Helms’ new memoir: what we can learn
Almost 30 years ago I was eating breakfast in a Charlotte hotel with a group of lawyers, all Democrats.
One of our breakfast group suddenly whispered that Sen. Jesse Helms had entered the dining room. I tried to look up to get a glance, without gawking. But the senator was walking directly towards our table. We stood. He shook our hands and told us that he thought he was supposed to join us for breakfast.
He was mistaken, of course, and I never learned how he wound up at our table. It was a funny situation. I suppose none of us knew how to say, ‘“This is the last group you would want to eat with’” without seeming totally rude.
So he sat down at our table. The conversation was strained. We tried weather and sports. It was awkward for everybody, but Helms was too polite to leave without finishing breakfast with us.
I finally confessed that I was ‘“on the other side’” politically. But, I said, my son, who was then 8 or 9 years old, had told me that he agreed with Sen. Helms that we should not give up the Panama Canal.
As the breakfast broke up, Helms gave me his card on which he had written a short message to my son, thanking him for his support and promising to work to keep the canal.
I acknowledge that I admire that ability to find personal connections even with political enemies, as he did that day with me at breakfast.
When I learned that Sen. Helms had written a memoir, Here’s Where I Stand, I determined to read it to see what I could learn from him about how to win political contests.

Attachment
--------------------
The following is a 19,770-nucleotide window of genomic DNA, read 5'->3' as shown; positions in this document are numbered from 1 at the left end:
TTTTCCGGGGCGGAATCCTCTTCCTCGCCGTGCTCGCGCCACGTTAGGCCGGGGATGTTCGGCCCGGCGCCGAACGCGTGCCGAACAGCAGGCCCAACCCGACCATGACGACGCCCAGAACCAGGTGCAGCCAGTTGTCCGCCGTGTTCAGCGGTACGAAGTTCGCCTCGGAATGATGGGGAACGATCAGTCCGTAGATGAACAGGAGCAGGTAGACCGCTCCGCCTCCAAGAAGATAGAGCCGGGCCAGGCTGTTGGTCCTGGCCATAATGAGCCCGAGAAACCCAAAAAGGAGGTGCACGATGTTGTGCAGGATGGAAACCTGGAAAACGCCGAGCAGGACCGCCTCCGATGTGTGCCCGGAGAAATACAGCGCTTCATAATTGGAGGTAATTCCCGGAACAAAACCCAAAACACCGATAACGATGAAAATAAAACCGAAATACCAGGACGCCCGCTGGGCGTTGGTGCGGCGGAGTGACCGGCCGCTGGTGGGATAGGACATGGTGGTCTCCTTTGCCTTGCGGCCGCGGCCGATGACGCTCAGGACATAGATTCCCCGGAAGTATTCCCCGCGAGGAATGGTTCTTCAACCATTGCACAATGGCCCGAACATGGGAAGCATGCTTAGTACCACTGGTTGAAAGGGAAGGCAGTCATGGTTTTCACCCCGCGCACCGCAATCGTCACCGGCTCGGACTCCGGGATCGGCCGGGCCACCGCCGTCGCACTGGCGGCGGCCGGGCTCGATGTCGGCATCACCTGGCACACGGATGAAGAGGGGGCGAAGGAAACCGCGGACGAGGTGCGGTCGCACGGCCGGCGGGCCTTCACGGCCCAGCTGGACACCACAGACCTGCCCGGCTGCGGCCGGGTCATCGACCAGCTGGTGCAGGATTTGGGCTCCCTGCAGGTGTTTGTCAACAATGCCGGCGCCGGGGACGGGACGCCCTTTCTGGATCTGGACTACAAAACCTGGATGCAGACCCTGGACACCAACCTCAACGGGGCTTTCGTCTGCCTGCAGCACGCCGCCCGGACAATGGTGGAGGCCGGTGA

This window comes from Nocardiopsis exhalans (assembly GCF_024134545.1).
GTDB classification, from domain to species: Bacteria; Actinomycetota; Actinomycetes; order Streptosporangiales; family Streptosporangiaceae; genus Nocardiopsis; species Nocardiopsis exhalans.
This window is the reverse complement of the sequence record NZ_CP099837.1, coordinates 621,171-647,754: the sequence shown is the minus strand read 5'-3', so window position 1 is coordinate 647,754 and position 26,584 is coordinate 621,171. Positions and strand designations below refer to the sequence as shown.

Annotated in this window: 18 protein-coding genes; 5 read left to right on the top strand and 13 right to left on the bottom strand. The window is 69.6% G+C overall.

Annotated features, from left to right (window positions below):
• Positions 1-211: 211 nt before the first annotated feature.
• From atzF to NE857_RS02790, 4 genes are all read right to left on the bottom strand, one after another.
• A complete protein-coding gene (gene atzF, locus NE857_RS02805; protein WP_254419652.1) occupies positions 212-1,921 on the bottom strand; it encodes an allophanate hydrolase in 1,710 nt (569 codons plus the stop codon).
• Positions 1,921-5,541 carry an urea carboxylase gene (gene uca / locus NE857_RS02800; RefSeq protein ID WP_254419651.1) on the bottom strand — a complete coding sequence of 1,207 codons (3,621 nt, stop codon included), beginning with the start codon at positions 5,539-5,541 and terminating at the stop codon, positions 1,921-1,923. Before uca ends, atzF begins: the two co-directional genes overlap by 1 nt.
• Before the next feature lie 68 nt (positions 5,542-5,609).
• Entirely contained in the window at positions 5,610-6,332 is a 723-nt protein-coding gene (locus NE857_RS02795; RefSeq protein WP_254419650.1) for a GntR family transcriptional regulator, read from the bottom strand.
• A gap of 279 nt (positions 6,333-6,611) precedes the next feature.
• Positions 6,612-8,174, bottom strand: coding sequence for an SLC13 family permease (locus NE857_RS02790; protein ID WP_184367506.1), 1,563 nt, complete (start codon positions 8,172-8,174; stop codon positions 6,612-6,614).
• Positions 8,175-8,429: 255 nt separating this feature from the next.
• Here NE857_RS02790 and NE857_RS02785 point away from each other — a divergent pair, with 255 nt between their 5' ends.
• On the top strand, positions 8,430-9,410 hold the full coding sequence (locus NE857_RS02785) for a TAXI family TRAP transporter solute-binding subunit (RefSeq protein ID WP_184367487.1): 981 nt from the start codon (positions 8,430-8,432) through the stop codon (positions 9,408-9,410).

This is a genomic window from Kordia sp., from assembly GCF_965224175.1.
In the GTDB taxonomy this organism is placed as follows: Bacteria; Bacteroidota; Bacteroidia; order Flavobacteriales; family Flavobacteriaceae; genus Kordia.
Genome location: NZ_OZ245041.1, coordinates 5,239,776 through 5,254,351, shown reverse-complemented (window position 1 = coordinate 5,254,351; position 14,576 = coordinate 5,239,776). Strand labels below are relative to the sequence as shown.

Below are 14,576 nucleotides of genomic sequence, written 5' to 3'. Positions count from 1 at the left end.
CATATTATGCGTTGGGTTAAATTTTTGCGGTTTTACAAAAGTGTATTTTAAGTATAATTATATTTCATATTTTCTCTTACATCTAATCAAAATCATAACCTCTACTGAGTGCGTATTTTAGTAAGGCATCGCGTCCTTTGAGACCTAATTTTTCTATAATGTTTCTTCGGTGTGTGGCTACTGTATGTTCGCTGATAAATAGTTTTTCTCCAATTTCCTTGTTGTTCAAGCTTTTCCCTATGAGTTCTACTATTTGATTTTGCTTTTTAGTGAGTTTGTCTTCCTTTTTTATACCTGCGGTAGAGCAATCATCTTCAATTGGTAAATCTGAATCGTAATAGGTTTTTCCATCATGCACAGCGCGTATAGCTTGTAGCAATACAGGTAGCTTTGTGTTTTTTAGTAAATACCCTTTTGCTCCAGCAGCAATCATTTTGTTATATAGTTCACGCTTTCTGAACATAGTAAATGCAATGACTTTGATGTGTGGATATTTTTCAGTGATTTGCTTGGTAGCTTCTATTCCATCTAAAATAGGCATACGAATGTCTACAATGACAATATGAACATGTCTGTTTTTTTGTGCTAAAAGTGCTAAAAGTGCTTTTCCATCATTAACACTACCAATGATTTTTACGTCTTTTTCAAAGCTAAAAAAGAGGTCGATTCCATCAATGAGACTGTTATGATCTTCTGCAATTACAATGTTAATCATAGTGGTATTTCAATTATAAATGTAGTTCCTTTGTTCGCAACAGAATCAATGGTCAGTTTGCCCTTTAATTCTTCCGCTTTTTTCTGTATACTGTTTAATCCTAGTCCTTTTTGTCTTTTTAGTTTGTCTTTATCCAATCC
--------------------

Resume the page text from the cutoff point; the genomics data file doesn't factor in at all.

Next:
Others can review and criticize Here’s Where I Stand for some of its unbelievable claims, such as its assertion that Helms never supported segregation.
I will leave for another time a discussion of Helms’ description of his ‘“conversion’” that led to his support for large amounts of American dollars to support the war against AIDS in Africa, except to share Helm’s own explanation:
‘“I may have been late in seeing this need, but now that I have seen it, I feel committed to working as hard as I can to bring as many resources as possible to the resolution of the problem.’”’
What can Helms’ political opponents learn from his book?
Here are a few things.
1. Throw away the speeches that are full of facts.
Instead, do what Helms says he did in Asheville at the first big speech in his first senate campaign: Reach for the heart.
‘“Suddenly it came to me. Do not talk to those people in Asheville about economics and give them a lot of facts and statistics. Talk from the heart. Tell them that we need for America to have a spiritual rebirth.’”
Listen to one of John Edwards’ ‘“Two Americas’” speeches and you might think he’s read Helms’ playbook.
2. Know the difference between principles and preferences.
‘“’…. [T]o be successful in politics and remain true to your principles is to know the distinction between your principles and your preferences. On your principles, you should never yield; you should be prepared to be defeated. Nobody likes to be defeated, but you should let everybody know in the most articulate and thoughtful and civil way you can’… than in certain matters that you define as matters of principle you will not budge, you cannot yield, you will not compromise.’”
3. Learn the rules.
‘“I knew the value of amendments and how to keep things from being caught up in committees. I knew when and how to make the call for a voice vote so Senators would have to attach their name to the issues they supported or chose not to support. I knew how to introduce substitute bills and how to recruit cosigners.’”
4. Know the value of helping your constituents.
‘“Whatever these folks in my office did, they did with skill and courtesy. In the process they developed a reputation as people who cared. They were, therefore, one of the best staffs in the Capitol for constituent services’”
I am going to share these lessons with some of my favorite Democratic politicians, including one who received that special Panama Canal message from Helms so many years ago.